Top economic officials from the Group of 20 major economies met on Wednesday to negotiate debt relief for low-income countries struggling to fund vaccination programs, but advanced nations were unable to close the gap with top creditor China, which has refused to reveal loan information.
The virtual meeting of finance ministers and central bankers focused on ways to provide financial assistance, including the possibility of extending the suspension of bilateral debt service payments until the end of 2021.
Officials agreed on a collaborative agreement for debt reduction and forgiveness in November, reports Nikkei Asia.
However, after signing on to the latter initiative, China has been less cooperative than other G-20 participants had expected.
Beijing has been adamant about withholding information on its loans to developing countries, claiming, for example, that the China Development Bank, which is 100 percent state-owned, is a "private borrower" who cannot be pressured to engage in debt relief scheme.
Slow economic recovery in emerging markets risks not only dragging down the global economy, but also prolonging the coronavirus pandemic by obstructing vaccine efforts.
Overall fiscal deficits in low-income countries are expected to rise to 4.9 percent of GDP, compared to 10.4 percent in industrialized countries, according to the International Monetary Fund, indicating a relative lack of spending power on interventions to support hard-hit economies.
In developing countries, the pandemic has generated a vicious cycle of declining tax revenues and insufficient economic stimulus, necessitating foreign assistance such as debt relief.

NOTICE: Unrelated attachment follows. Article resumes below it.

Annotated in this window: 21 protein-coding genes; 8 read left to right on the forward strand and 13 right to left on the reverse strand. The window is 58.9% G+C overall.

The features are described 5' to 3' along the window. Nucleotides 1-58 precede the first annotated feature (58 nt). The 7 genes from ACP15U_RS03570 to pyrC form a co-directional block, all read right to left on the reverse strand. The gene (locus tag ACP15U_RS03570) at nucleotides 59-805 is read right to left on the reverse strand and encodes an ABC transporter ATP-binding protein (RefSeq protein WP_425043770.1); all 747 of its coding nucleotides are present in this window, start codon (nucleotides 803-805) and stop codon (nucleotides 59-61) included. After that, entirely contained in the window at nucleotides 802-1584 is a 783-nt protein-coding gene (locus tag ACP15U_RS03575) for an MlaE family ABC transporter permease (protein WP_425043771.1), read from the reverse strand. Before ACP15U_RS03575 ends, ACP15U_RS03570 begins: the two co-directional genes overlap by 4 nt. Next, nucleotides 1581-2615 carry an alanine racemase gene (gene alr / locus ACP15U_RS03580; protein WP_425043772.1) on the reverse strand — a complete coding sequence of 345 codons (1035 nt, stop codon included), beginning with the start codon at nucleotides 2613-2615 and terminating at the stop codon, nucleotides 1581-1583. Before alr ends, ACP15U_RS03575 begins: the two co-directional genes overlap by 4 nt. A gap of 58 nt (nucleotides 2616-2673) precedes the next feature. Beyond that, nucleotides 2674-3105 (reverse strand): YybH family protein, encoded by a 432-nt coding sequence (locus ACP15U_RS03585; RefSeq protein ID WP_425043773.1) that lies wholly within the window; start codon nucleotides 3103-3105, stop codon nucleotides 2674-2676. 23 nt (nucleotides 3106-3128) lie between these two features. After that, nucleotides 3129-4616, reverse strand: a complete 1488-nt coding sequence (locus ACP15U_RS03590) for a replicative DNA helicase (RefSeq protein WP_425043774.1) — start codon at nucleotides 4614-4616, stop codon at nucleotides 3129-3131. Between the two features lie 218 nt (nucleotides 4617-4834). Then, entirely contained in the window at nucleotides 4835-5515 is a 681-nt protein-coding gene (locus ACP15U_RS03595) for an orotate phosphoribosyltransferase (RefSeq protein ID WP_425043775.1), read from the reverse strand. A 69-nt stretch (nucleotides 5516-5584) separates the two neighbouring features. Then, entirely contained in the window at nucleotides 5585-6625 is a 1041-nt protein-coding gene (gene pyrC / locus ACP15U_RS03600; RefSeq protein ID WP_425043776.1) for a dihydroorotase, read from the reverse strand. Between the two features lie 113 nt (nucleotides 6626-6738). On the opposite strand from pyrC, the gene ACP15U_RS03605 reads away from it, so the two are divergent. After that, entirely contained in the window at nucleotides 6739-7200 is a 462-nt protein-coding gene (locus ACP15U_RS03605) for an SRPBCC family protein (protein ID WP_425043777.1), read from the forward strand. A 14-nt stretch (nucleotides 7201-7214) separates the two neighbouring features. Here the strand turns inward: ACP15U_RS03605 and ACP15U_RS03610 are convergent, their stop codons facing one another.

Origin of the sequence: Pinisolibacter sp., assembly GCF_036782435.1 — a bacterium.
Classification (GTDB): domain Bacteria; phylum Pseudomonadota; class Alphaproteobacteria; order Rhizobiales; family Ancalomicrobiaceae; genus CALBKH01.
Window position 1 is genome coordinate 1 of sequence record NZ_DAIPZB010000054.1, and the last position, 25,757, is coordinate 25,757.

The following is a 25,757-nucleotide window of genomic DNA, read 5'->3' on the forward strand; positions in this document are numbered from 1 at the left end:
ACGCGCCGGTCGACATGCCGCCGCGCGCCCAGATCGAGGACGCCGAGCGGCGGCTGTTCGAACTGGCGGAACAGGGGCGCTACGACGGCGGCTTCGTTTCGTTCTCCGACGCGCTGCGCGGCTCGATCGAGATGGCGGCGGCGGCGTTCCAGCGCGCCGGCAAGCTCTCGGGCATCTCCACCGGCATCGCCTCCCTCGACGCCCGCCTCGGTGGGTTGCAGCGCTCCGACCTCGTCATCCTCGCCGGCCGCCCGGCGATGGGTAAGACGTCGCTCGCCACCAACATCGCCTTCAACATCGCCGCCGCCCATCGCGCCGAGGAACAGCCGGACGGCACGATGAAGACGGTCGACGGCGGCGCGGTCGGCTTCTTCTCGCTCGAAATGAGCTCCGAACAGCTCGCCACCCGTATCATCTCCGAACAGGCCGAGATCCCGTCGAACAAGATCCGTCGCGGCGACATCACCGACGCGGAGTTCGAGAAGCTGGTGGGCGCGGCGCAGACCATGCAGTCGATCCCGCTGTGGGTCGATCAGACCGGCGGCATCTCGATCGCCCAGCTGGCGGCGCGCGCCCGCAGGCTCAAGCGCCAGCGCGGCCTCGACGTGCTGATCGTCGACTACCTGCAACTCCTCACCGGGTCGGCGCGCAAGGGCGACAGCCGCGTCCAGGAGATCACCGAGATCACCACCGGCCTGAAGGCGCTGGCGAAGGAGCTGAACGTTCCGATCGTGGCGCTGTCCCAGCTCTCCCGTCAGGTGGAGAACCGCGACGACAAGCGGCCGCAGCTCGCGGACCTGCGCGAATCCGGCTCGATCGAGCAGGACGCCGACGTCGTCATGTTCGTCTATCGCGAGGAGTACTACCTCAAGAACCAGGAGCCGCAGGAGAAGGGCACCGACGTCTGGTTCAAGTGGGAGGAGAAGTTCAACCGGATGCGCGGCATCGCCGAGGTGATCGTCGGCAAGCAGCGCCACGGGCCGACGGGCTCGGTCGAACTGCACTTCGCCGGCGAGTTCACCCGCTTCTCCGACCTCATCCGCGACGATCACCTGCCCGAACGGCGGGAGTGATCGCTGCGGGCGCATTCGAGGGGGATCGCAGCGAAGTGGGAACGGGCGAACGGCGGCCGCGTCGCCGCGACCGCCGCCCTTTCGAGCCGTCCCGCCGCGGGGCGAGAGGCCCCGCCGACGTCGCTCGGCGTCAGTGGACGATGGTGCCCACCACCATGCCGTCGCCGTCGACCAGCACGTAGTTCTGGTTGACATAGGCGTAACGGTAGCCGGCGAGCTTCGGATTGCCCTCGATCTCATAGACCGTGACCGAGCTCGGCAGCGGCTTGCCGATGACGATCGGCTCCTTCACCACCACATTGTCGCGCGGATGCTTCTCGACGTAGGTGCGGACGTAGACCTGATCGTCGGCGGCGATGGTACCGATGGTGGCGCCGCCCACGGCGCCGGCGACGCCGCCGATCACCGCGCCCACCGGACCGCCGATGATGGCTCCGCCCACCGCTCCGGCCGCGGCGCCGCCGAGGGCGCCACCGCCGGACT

This hinders a vaccination campaign already heavily tilted toward affluent countries. While the US and the UK have administered around 50 vaccine doses for every 100 people, developing countries in South America and Asia have given fewer than 10, according to statistics website Our World in Data.
The gap between rich nations and lower-income countries using the United Nations-backed COVAX facility is "becoming more grotesque every day," World Health Organization Director-General Tedros Adhanom Ghebreyesus said in late March.
And with much of the supply chain for raw materials and resources concentrated in these same developing countries, an unabated outbreak could have severe global consequences.
The economic woes of some emerging countries are being compounded by capital flight, particularly with interest rates in the US starting to tick higher. Weakening currencies are adding to the burden of dollar-denominated debt as well.
The IMF estimates that bringing the pandemic under control quickly could lead to an additional $1 trillion in tax revenue for advanced economies thanks to stronger growth, as well as save trillions of dollars more in fiscal support.
"Global cooperation must be stepped up to produce and distribute vaccines to all countries at affordable costs," the organization said.